The Chief Economist of the Bank of England, Andy Haldane, listens from the audience at an event at the Bank of England in the City of London, Britain, April 27, 2018. (Toby Melville/Reuters)
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Well, you didn’t think that topic wouldn’t rate a mention . . .
From the U.K.’s New Statesman, an article by the Bank of England’s chief economist, Andy Haldane. Much of this, unsurprisingly, is focused on the U.K., although much will also strike a note with American readers, not least this comparison between the policy responses to the financial crisis and the arrival of COVID-19 (my emphasis added):
During the Covid crisis, central banks have followed the same playbook as after the global financial crisis: a large and rapid crisis was met with a large and rapid monetary policy response. But after the global financial crisis, the economy recovered slowly so monetary policy was normalised slowly.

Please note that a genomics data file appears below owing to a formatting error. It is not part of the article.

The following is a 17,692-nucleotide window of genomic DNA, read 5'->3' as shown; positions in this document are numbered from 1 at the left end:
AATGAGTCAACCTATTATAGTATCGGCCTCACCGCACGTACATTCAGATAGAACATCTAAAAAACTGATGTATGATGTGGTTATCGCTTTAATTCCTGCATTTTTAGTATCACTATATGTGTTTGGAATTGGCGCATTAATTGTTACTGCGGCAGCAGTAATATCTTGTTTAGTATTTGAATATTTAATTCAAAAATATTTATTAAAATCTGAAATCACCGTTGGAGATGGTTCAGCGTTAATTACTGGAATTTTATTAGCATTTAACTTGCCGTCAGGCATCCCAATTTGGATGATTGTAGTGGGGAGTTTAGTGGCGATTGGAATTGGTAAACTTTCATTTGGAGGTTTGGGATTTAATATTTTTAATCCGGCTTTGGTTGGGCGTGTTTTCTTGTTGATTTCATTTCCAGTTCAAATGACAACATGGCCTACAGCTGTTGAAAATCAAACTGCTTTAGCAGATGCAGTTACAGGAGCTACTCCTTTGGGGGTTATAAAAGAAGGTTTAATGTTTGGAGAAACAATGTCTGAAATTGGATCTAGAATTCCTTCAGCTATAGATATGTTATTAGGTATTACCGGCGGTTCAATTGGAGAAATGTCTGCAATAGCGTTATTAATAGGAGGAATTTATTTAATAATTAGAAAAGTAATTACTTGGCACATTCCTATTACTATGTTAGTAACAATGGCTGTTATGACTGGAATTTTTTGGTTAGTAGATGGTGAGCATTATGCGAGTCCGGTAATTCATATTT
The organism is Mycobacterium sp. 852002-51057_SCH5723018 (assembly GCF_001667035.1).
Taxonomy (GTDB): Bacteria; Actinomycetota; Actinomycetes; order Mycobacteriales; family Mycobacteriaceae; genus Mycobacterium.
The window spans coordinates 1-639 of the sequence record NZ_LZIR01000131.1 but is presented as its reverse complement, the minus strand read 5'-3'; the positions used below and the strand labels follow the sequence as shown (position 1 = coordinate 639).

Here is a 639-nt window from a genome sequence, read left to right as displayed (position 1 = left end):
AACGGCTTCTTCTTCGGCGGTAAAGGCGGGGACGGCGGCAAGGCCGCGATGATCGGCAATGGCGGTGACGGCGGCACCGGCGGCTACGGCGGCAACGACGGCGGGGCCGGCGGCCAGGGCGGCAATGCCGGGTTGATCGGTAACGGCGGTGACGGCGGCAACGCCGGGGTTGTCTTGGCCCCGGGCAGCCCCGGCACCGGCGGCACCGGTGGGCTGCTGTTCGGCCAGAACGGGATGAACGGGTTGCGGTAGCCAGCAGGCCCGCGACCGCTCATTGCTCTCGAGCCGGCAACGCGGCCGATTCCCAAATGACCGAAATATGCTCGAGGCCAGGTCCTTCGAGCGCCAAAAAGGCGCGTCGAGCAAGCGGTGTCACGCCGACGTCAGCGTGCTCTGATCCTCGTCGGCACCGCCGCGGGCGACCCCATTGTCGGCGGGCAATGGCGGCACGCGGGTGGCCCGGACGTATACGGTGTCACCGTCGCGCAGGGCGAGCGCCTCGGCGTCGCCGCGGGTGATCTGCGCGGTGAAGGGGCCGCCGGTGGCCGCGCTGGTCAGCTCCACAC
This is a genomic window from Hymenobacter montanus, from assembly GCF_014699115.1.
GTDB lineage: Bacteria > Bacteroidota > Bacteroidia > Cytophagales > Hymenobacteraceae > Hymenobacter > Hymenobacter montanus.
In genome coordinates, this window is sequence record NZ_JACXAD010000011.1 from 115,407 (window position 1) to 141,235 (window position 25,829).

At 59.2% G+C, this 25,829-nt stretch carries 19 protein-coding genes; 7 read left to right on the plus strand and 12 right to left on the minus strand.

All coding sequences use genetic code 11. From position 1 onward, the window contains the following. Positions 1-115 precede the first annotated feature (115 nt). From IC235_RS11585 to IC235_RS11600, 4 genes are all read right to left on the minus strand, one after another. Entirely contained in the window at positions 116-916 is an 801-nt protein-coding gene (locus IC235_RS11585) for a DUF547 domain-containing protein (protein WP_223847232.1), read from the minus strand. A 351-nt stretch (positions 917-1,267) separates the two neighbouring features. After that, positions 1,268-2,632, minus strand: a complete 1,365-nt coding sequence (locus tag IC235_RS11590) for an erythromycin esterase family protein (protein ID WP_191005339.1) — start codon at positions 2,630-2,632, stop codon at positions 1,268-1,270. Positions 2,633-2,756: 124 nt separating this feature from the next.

This time is very different. The economy is rebounding rapidly. Yet the guidance issued by central banks implies a path for policy normalisation every bit as sedate as after the global financial crisis. Having followed the global financial crisis playbook on the way in – rightly – there is a risk central banks also follow it on the way out. This would be a bad mistake. If realised, this risk would show up in monetary policy acting too late.
Friedrich Hayek once referred to inflation as the tiger whose tail central banks hold, usually with trepidation and ideally from a safe distance. If central bankers wait to see the whites of this tiger’s eyes before acting, they risk having to run like the wind to avoid being eaten. Waiting too long risks interest rate rises that are larger and faster than anyone would expect or want. It runs the risk of the brakes needing to
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